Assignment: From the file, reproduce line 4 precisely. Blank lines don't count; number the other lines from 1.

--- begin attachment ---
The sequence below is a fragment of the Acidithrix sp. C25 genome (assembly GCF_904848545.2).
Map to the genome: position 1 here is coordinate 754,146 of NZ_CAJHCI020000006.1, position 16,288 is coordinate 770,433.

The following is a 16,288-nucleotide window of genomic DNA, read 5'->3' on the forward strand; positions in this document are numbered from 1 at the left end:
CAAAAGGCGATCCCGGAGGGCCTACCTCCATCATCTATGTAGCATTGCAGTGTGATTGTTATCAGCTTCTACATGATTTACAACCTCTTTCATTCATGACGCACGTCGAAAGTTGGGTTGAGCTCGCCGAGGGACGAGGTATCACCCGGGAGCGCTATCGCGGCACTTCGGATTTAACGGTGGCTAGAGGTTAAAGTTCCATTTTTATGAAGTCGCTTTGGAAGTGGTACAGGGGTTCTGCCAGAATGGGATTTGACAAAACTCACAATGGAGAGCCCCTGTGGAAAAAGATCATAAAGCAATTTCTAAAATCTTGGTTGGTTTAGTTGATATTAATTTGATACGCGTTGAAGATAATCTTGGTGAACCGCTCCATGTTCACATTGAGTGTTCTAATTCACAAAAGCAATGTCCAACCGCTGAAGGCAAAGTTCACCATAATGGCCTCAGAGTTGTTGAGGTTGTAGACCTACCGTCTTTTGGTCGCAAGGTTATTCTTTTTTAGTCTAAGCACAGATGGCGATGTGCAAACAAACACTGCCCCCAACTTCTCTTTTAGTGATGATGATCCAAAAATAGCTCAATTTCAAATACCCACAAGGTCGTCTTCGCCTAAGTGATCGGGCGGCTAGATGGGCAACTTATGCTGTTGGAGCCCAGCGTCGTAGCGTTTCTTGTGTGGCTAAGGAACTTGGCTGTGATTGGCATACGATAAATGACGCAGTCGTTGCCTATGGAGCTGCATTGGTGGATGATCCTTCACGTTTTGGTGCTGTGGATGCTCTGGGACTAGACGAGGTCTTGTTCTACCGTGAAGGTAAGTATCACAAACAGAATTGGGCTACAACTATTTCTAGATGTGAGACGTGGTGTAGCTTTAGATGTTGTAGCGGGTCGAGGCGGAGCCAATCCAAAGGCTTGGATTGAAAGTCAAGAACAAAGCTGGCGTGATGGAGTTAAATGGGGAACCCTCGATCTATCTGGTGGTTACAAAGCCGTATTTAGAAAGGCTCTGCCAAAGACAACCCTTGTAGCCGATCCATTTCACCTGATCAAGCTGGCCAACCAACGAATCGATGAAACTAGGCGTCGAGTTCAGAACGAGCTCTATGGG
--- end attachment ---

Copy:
CAAAAGGCGATCCCGGAGGGCCTACCTCCATCATCTATGTAGCATTGCAGTGTGATTGTTATCAGCTTCTACATGATTTACAACCTCTTTCATTCATGACGCACGTCGAAAGTTGGGTTGAGCTCGCCGAGGGACGAGGTATCACCCGGGAGCGCTATCGCGGCACTTCGGATTTAACGGTGGCTAGAGGTTAAAGTTCCATTTTTATGAAGTCGCTTTGGAAGTGGTACAGGGGTTCTGCCAGAATGGGATTTGACAAAACTCACAATGGAGAGCCCCTGTGGAAAAAGATCATAAAGCAATTTCTAAAATCTTGGTTGGTTTAGTTGATATTAATTTGATACGCGTTGAAGATAATCTTGGTGAACCGCTCCATGTTCACATTGAGTGTTCTAATTCACAAAAGCAATGTCCAACCGCTGAAGGCAAAGTTCACCATAATGGCCTCAGAGTTGTTGAGGTTGTAGACCTACCGTCTTTTGGTCGCAAGGTTATTCTTTTTTAGTCTAAGCACAGATGGCGATGTGCAAACAAACACTGCCCCCAACTTCTCTTTTAGTGATGATGATCCAAAAATAGCTCAATTTCAAATACCCACAAGGTCGTCTTCGCCTAAGTGATCGGGCGGCTAGATGGGCAACTTATGCTGTTGGAGCCCAGCGTCGTAGCGTTTCTTGTGTGGCTAAGGAACTTGGCTGTGATTGGCATACGATAAATGACGCAGTCGTTGCCTATGGAGCTGCATTGGTGGATGATCCTTCACGTTTTGGTGCTGTGGATGCTCTGGGACTAGACGAGGTCTTGTTCTACCGTGAAGGTAAGTATCACAAACAGAATTGGGCTACAACTATTTCTAGATGTGAGACGTGGTGTAGCTTTAGATGTTGTAGCGGGTCGAGGCGGAGCCAATCCAAAGGCTTGGATTGAAAGTCAAGAACAAAGCTGGCGTGATGGAGTTAAATGGGGAACCCTCGATCTATCTGGTGGTTACAAAGCCGTATTTAGAAAGGCTCTGCCAAAGACAACCCTTGTAGCCGATCCATTTCACCTGATCAAGCTGGCCAACCAACGAATCGATGAAACTAGGCGTCGAGTTCAGAACGAGCTCTATGGG